Because they just want to humiliate Jamie! They want to tear him down, to put him in his place for not being an upstanding war criminal like Kayce or a brazen sociopath like Beth. That’s why, even in an episode when Jimmy is forced to handle the penises of 16 horses, Jamie Dutton wins the award of Biggest Loser. It’s a damn good thing he lives with a creepy guy who is determined to kill his family!
A Preview of Episode 8, “No Kindness for the Coward”
$48.53: The Bill for Jimmy’s Date With Emily
Jimmy and Emily will have a nice dinner at Applebee’s before moving to a dimly lit bar famous for its mechanical bull. Jimmy will definitely drink more than he should but somehow his Montana-style Cousin Greg charm will only endear him to Emily. The evening will end on the verge of their first kiss, at which point Mia will miraculously turn up with an engagement ring. A bar fight will break out between soldiers and sailors and Jimmy will end it by being the last man thrown off the mechanical bull. No kiss goodnight.
0.5: Rip and Beth Sex Scenes After They Move Back in With John
Things will get a little hot and heavy between Rip and Beth, but John Dutton will angrily pound on the door before they really get going and say something like, “My daddy didn’t storm the beaches of Normandy so you two could do the horizontal polka under my roof. Goodnight.” Rip and Beth will go to bed unfulfilled, both falling asleep to Atlas Shrugged and The Fountainhead respectively.
1: Bear Attack
Hey, it’s been a while, and Rip did mention an abundance of bear tracks and also warned Beth to drive to the lodge to avoid bears. That’s what we in the world of television call Chekhov’s Bear. As I’ve long (two episodes now) suspected, something grim is going to go down at Casa Kayce/Monica/Tate/Sunka the Dog. It’s too idyllic, and in lieu of a Parasite revelation of a basement dweller, a home invasion via bear is looking pretty good.
1: Return to the Pawn Shop
Walker, feeling a bit guilty about how the bloody feud all went down, will trade in his brand-new guitar to retrieve Lloyd’s special belt buckle. This will go on for several episodes and become a sort of violent, eternal, Gift of the Magi scenario.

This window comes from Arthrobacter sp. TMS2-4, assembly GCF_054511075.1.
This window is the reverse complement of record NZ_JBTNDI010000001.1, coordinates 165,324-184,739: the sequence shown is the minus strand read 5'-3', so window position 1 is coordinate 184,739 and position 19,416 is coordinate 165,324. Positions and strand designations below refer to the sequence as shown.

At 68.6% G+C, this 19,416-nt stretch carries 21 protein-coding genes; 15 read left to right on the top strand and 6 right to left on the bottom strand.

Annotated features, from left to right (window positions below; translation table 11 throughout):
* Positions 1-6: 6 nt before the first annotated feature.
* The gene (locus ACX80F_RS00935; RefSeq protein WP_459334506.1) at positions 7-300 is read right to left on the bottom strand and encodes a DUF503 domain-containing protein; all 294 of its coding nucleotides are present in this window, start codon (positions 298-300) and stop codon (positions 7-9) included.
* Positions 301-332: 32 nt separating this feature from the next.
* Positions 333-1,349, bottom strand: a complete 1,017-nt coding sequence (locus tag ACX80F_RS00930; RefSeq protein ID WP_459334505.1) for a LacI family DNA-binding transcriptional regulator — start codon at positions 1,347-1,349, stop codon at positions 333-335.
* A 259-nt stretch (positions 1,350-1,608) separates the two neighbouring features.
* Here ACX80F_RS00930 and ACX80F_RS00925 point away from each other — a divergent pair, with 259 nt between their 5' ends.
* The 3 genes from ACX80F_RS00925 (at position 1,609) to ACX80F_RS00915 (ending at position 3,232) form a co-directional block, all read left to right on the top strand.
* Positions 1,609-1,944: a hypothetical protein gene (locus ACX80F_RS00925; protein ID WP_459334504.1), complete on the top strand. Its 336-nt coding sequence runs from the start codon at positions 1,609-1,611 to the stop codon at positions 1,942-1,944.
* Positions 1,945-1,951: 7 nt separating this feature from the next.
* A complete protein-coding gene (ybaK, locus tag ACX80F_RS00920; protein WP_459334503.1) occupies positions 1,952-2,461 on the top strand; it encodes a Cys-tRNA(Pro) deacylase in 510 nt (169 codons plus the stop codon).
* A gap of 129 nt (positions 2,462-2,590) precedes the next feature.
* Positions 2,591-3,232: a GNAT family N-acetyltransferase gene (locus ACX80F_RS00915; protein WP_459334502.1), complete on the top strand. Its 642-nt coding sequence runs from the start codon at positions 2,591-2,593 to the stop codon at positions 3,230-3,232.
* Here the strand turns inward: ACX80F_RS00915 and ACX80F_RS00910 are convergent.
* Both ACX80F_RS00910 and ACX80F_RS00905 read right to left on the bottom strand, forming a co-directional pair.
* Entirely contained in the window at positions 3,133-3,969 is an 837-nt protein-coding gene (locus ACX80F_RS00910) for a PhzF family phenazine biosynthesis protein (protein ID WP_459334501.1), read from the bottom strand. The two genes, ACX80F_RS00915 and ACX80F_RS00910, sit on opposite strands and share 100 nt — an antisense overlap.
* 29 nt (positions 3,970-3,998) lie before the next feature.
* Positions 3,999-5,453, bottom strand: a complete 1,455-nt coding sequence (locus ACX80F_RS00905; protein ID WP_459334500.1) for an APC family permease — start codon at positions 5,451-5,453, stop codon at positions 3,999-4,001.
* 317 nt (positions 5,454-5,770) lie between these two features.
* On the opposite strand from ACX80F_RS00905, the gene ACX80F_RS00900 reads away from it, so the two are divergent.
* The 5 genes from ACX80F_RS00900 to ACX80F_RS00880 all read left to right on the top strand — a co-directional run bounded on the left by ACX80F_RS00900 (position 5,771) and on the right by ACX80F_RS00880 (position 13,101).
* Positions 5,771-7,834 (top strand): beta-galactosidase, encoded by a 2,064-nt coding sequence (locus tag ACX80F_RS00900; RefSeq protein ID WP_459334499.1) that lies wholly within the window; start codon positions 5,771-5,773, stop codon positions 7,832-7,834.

2: Assistants Beth Berates
It seems highly unlikely that Beth will get through an entire episode without forcing her new subordinates to gaze into the abyss after they get her lunch order slightly wrong or take too many bathroom breaks. To Beth, any minuscule blunder or slight character flaw is an excuse to unload the full weight of her Existentialism CliffsNotes upon the hapless city-slickers who are forced to serve her.
0: Gubernatorial Debates
Sadly, there will almost definitely be no televised debate between John and Jamie Dutton. We’ll truly be missing out on some vividly clumsy Shakespearean estranged father and son dialogue. Jamie would easily skewer his father over policy and vision as an indifferent crowd looks on. John Dutton’s response would be to keep repeating his refrain of “Damn right I did it!” to thundering applause. Sorry, Jamie. You have to be popular or likable to win anything. Also, you did kill an innocent woman a couple of seasons ago, so whatever. The smart move is to just run to the mountains and atone for your sins, dude.
2: Thomas Rainwater Scenes
Rainwater (Gil Birmingham) is, for all intents and purposes, the true big bad of the show. That’s not to say he’s bad! He’s obviously less bad than the Dutton Mafia, but he’s diametrically opposed to John Dutton in a primal, essential sense. And yet, this season he’s been mostly relegated to sidekick duty, passing on documents, giving the occasional pep talk, and having a laugh with Kayce about Avery wanting to jump his earnest bones. He’s both a schemer and a dreamer and a worthy adversary to this completely mangled family at the heart of the show. But, and I’ve been harping on this for weeks now, I believe he’s being kept in reserve until the end of the season. He’ll make his next big move in the wake of the predestined failure of Garrett Randall.
Alex Siquig lives in Baltimore, drinks MD 20/20, and writes about things like Game of Thrones, the Willennium, and the life of Doug Funnie.